Its in the Bag campaign launch at Taronga Zoo.

Paper bag trial for local businesses

Posted Friday 27 March 2015

Mosman business operators have seen first-hand the devastating impact of plastics on wildlife and the environment during the launch of a campaign by Mosman Council to switch businesses to paper bags.

Owners of local food outlets Don Adan and Bottom of the Harbour learnt about how they could minimise their impact on the environment by reducing the use of disposable plastic before visiting Taronga Zoo’s Wildlife Hospital where they saw green turtles recovering after consuming plastic bags.

Both businesses are among 11 who have already signed up to the free paper bag trial following Council’s It’s in the Bag plastic bag reduction campaign launch which is raising awareness of single use plastic bags as a major litter item in the community and promoting a ‘one less plastic bag’ approach.

The campaign, funded by the NSW EPA’s Waste Less, Recycle More initiative, provides businesses with paper bags to trial as an alternative to plastic while members of the community will be supplied with reusable shopping bags to reduce the number of plastic bags accepted at the checkout.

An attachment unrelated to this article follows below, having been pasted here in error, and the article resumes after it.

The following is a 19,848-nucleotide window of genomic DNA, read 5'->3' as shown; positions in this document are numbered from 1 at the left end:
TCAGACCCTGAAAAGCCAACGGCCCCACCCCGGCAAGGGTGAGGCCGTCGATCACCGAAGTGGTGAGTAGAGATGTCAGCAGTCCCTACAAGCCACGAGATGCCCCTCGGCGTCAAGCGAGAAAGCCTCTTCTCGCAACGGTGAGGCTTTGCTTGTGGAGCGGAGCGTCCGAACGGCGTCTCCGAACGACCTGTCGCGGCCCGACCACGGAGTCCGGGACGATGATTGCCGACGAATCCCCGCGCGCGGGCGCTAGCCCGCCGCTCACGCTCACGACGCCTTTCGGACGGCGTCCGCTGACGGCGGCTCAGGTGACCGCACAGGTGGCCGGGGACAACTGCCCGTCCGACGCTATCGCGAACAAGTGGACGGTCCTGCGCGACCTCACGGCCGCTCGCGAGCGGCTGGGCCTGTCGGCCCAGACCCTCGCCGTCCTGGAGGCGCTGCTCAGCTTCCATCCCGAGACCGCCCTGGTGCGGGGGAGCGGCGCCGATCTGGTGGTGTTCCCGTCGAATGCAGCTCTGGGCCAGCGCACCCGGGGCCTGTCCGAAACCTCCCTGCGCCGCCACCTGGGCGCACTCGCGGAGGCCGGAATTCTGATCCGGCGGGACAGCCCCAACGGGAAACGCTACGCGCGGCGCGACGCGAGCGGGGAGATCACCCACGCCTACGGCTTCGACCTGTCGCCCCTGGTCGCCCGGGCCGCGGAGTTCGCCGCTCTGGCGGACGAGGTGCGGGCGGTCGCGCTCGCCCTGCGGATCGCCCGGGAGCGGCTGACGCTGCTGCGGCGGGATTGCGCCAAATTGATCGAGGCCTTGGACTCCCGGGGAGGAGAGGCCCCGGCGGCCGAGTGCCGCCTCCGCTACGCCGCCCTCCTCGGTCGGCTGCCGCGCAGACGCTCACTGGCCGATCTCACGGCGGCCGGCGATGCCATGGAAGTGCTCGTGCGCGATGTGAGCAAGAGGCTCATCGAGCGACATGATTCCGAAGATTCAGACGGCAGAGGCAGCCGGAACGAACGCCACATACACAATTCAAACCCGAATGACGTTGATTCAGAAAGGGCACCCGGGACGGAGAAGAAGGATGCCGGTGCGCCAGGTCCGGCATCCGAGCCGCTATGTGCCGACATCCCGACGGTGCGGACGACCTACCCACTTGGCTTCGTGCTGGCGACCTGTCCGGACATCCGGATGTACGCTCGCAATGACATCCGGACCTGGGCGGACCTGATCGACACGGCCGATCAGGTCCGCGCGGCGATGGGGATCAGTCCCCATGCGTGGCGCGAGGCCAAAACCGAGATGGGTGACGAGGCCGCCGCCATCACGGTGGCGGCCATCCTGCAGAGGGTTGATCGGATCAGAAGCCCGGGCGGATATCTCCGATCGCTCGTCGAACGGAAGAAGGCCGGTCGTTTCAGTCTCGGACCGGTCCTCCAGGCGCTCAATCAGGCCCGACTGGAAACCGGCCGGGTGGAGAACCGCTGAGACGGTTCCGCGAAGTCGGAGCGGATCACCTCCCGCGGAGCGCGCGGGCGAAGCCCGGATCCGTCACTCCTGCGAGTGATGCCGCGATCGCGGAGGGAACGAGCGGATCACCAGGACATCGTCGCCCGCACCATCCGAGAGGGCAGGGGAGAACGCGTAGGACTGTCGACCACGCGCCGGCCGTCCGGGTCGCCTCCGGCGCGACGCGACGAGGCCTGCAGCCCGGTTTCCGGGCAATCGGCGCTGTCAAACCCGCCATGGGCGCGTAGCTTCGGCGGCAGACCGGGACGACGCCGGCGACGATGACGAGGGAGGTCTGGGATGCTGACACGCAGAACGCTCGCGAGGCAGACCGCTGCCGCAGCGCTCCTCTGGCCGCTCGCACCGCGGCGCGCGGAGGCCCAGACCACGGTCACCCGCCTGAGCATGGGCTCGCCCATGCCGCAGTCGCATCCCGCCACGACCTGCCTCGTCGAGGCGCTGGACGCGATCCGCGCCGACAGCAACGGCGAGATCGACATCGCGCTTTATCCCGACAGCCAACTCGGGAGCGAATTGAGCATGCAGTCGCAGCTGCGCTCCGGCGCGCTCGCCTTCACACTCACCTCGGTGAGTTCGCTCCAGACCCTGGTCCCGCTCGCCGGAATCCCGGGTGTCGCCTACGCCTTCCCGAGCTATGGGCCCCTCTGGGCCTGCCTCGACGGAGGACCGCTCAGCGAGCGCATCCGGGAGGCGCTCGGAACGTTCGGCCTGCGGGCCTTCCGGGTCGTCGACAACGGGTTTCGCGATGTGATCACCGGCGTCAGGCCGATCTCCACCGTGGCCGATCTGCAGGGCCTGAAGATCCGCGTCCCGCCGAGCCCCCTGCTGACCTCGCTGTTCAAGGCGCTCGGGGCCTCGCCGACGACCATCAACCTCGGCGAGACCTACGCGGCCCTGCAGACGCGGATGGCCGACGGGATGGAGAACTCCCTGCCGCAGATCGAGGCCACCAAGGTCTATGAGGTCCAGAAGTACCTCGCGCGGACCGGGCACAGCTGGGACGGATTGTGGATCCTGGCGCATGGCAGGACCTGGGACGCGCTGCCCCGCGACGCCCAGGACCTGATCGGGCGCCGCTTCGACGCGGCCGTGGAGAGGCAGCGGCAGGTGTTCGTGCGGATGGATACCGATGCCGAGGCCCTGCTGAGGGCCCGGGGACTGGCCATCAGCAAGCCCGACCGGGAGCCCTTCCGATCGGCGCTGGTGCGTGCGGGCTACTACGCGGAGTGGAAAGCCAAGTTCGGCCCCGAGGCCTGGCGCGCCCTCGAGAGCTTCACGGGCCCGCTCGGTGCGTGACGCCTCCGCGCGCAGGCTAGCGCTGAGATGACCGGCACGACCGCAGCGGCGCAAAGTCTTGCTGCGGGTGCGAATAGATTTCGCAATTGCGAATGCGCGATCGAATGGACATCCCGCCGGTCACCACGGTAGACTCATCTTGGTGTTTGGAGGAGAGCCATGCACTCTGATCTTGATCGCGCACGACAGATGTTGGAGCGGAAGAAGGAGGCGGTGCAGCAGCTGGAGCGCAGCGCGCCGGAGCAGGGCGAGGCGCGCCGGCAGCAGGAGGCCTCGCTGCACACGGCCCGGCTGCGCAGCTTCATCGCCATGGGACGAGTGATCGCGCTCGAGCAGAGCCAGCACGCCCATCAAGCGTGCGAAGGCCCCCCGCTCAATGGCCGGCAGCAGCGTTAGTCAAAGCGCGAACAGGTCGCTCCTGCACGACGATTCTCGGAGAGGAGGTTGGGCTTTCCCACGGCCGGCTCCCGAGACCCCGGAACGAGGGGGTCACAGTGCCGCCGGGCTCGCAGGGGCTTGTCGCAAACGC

Members of the community are being encouraged to reduce their plastic bag use by refusing plastic at the checkout or taking their own reusable bags because residents need to support the switch to paper bags and recycled packaging.

Council is offering reusable bamboo bags to Mosman residents to actively use whilst shopping to spread the “one less plastic bag” message. Interested residents can get their bag at Council’s Civic Centre or by phoning Loani on 9978 4024.


The zoo visit followed a guest speaker event attended by more than 50 people during which marine biologist Meredith Peach and PhD student Vivian Sim spoke about the impact of plastics on the environment.

In February 2013, Mosman Council resolved to undertake research to gain an understanding of community and business support for reducing plastic bags in Mosman. Survey results found that 76% of businesses and 84% of community respondents either agreed or strongly agreed with supporting an education campaign over a voluntary ban or levy on plastic bags.